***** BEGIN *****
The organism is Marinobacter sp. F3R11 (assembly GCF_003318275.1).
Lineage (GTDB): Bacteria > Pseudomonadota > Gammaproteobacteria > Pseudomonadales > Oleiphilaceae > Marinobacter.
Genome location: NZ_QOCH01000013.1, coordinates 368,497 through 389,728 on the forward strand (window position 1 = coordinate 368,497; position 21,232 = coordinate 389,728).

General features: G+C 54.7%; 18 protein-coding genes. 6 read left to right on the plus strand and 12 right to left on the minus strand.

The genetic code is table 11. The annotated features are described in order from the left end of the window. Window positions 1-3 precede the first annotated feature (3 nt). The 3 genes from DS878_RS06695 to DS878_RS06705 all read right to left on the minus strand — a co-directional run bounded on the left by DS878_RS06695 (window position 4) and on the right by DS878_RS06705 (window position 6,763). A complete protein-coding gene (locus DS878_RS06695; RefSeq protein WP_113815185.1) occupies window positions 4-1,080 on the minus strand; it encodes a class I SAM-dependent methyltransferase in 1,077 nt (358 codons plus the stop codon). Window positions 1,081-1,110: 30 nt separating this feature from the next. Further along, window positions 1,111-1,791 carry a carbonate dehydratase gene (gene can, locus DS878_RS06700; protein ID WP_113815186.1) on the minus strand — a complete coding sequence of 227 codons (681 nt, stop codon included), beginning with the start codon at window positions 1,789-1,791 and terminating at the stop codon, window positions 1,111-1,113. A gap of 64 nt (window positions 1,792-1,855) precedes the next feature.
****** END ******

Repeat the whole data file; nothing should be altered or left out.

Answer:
The organism is Marinobacter sp. F3R11 (assembly GCF_003318275.1).
Lineage (GTDB): Bacteria > Pseudomonadota > Gammaproteobacteria > Pseudomonadales > Oleiphilaceae > Marinobacter.
Genome location: NZ_QOCH01000013.1, coordinates 368,497 through 389,728 on the forward strand (window position 1 = coordinate 368,497; position 21,232 = coordinate 389,728).

General features: G+C 54.7%; 18 protein-coding genes. 6 read left to right on the plus strand and 12 right to left on the minus strand.

The genetic code is table 11. The annotated features are described in order from the left end of the window. Window positions 1-3 precede the first annotated feature (3 nt). The 3 genes from DS878_RS06695 to DS878_RS06705 all read right to left on the minus strand — a co-directional run bounded on the left by DS878_RS06695 (window position 4) and on the right by DS878_RS06705 (window position 6,763). A complete protein-coding gene (locus DS878_RS06695; RefSeq protein WP_113815185.1) occupies window positions 4-1,080 on the minus strand; it encodes a class I SAM-dependent methyltransferase in 1,077 nt (358 codons plus the stop codon). Window positions 1,081-1,110: 30 nt separating this feature from the next. Further along, window positions 1,111-1,791 carry a carbonate dehydratase gene (gene can, locus DS878_RS06700; protein ID WP_113815186.1) on the minus strand — a complete coding sequence of 227 codons (681 nt, stop codon included), beginning with the start codon at window positions 1,789-1,791 and terminating at the stop codon, window positions 1,111-1,113. A gap of 64 nt (window positions 1,792-1,855) precedes the next feature.